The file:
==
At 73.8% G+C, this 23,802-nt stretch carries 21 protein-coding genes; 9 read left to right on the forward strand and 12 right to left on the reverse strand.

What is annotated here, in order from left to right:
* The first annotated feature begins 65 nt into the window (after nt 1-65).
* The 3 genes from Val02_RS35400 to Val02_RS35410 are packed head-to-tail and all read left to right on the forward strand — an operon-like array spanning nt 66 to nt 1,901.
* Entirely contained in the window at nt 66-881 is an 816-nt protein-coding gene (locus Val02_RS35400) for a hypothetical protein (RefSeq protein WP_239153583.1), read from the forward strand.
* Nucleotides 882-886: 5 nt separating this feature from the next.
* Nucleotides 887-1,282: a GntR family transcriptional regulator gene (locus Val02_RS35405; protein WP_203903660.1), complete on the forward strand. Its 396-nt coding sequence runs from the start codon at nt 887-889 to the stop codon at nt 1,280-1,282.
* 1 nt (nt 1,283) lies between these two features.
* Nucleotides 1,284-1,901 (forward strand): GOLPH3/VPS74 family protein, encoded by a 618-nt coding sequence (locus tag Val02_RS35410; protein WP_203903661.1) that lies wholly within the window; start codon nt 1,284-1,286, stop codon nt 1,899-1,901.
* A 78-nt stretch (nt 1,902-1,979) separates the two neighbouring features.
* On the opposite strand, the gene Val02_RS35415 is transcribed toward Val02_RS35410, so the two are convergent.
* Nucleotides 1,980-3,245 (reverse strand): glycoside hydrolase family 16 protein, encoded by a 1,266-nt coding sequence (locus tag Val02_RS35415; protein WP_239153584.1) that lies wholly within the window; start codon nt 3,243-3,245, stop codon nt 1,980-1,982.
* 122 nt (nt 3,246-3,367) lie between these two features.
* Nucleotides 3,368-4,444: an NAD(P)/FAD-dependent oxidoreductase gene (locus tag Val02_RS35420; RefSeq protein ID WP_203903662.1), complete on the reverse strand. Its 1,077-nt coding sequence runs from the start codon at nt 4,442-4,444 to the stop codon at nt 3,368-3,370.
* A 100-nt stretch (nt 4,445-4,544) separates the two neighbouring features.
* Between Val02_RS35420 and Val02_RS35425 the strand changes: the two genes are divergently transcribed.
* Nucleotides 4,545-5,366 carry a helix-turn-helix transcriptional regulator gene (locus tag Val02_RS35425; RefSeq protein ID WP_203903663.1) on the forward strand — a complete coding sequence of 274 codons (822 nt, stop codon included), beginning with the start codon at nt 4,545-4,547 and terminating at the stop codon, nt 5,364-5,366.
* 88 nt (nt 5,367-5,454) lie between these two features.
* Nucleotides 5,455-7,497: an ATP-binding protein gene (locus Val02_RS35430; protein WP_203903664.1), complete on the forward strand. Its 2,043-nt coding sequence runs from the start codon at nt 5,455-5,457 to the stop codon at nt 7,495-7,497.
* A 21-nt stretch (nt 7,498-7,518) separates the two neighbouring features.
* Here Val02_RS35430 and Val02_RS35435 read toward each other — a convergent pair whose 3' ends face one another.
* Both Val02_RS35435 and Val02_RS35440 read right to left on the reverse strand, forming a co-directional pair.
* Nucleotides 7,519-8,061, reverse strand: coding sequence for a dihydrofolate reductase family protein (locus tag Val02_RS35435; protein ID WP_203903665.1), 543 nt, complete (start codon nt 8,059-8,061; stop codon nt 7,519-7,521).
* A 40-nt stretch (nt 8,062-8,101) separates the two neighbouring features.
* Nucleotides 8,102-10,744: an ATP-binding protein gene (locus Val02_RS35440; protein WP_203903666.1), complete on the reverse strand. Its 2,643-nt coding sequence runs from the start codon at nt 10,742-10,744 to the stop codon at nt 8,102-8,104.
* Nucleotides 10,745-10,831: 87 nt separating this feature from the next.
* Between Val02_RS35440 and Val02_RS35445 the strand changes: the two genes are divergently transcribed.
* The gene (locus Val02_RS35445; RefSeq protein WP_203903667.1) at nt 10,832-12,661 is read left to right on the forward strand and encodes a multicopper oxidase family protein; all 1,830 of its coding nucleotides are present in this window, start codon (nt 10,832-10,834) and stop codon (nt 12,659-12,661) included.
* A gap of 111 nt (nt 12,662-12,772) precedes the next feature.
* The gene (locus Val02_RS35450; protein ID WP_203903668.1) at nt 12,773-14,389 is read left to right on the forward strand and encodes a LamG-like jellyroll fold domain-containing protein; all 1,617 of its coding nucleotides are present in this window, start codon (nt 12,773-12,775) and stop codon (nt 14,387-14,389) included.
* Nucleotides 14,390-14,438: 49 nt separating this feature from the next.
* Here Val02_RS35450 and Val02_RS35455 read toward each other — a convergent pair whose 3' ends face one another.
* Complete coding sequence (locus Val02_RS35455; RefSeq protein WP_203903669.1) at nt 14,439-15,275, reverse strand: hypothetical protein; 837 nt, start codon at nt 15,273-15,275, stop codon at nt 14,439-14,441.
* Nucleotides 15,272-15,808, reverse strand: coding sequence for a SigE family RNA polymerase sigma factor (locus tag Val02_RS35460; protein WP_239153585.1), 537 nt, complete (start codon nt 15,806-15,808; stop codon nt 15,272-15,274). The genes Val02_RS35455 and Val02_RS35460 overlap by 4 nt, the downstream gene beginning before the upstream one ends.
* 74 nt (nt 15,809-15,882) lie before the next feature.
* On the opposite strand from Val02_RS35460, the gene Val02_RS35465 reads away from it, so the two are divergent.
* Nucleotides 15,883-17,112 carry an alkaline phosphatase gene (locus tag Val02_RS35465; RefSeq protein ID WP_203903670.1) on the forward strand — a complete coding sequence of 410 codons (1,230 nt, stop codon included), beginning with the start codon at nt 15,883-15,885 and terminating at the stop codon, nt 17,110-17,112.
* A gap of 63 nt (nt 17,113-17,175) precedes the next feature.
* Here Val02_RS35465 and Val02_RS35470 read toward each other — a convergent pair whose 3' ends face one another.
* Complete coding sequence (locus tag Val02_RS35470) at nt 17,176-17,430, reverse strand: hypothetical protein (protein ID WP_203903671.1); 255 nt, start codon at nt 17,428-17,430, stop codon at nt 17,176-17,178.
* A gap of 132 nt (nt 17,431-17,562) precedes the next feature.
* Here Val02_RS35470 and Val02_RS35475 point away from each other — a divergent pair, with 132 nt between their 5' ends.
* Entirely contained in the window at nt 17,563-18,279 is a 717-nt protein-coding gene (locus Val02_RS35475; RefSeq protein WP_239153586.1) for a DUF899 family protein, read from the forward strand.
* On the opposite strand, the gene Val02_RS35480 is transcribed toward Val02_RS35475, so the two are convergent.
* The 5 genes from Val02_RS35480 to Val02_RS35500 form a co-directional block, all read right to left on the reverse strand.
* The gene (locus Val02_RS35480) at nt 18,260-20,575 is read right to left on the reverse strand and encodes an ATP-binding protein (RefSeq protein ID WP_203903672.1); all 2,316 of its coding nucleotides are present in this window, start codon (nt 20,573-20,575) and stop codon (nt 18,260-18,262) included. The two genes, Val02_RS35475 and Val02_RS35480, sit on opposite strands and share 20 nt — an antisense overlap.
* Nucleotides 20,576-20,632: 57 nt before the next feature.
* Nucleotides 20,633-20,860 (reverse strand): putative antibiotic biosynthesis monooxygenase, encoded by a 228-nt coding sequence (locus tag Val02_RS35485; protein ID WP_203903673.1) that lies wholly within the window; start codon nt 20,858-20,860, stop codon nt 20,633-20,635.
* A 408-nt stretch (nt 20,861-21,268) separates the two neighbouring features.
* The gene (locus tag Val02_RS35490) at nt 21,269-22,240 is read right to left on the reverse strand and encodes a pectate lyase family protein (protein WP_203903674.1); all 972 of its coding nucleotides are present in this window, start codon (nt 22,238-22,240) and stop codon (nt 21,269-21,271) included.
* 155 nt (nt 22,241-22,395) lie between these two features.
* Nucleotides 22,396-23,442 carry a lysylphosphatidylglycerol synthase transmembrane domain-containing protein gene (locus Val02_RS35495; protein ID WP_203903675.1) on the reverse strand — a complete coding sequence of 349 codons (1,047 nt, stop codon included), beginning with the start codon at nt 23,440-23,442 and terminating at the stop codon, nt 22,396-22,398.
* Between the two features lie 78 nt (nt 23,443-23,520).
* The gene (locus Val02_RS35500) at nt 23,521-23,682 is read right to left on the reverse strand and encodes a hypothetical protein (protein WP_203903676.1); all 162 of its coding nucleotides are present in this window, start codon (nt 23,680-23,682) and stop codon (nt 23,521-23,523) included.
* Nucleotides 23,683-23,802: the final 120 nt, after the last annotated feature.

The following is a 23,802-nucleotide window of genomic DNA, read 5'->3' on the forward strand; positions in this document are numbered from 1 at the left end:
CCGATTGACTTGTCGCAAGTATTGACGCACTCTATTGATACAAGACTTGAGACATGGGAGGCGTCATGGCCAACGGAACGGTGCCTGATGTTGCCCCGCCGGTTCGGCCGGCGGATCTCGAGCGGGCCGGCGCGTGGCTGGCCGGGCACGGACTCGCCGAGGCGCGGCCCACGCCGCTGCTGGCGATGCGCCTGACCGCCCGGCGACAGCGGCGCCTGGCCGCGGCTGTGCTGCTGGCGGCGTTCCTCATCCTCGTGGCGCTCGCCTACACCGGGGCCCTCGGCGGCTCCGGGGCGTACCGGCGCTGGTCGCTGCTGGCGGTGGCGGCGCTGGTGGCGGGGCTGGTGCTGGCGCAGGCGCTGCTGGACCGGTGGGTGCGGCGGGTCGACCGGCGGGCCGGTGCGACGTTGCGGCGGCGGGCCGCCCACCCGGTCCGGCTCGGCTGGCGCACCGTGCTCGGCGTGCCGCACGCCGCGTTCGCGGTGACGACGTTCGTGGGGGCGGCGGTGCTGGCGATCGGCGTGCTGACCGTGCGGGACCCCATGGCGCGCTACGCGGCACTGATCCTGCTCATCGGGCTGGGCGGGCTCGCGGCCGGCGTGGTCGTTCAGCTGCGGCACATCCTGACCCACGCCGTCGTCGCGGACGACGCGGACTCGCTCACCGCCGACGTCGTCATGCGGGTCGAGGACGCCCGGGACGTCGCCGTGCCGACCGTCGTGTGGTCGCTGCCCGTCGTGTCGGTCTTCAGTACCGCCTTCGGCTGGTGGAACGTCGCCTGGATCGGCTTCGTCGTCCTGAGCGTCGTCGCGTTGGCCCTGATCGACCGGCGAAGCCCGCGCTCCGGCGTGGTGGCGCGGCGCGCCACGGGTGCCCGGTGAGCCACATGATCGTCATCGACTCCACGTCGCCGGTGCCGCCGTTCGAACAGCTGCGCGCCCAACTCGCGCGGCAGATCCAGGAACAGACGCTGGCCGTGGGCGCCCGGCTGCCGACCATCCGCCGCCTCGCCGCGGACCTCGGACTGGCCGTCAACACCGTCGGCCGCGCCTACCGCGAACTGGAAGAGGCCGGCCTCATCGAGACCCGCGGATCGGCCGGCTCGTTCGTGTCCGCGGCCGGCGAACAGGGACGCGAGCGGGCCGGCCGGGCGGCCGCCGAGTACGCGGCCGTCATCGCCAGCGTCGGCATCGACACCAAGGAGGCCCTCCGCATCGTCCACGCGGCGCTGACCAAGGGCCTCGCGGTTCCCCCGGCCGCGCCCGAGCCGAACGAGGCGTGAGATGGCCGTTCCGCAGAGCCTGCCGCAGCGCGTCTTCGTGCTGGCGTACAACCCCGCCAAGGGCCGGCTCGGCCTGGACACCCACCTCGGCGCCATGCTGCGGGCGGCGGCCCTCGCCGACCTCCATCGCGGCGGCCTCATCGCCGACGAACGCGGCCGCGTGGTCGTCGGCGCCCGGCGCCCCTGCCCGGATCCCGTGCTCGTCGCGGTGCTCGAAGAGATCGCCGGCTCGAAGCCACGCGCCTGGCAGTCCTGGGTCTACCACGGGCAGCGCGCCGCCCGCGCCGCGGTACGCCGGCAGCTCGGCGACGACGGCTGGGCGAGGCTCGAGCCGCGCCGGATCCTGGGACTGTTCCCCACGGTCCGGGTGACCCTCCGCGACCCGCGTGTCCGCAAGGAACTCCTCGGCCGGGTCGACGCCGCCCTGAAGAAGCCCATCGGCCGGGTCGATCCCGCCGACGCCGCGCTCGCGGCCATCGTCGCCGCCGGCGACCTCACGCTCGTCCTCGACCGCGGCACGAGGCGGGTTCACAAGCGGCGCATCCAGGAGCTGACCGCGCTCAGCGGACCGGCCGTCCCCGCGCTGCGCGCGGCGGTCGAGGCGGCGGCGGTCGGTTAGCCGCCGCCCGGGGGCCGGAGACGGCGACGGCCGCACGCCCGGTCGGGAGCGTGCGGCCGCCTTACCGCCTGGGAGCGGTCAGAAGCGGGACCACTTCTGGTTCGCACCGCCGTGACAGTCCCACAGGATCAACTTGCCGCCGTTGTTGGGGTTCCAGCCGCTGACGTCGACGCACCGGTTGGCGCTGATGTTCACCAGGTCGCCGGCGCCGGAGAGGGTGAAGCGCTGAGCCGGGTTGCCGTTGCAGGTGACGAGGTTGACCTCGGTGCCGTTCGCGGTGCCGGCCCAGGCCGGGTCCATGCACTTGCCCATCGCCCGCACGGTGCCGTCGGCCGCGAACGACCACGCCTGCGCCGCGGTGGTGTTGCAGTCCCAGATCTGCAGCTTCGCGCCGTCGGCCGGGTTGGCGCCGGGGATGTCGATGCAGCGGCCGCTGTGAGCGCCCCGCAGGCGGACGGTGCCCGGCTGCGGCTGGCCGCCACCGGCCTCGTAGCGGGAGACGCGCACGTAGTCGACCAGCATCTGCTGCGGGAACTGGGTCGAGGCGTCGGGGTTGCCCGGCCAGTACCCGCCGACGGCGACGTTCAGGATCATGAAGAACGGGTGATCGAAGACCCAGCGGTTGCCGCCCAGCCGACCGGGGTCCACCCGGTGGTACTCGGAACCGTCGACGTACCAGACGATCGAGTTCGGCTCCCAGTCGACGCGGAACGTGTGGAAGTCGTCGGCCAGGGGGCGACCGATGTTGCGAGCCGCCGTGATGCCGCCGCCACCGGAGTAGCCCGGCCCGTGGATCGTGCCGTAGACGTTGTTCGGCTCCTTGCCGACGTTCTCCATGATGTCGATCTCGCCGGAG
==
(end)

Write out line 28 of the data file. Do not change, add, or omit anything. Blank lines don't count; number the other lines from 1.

* The gene (locus Val02_RS35445; RefSeq protein WP_203903667.1) at nt 10,832-12,661 is read left to right on the forward strand and encodes a multicopper oxidase family protein; all 1,830 of its coding nucleotides are present in this window, start codon (nt 10,832-10,834) and stop codon (nt 12,659-12,661) included.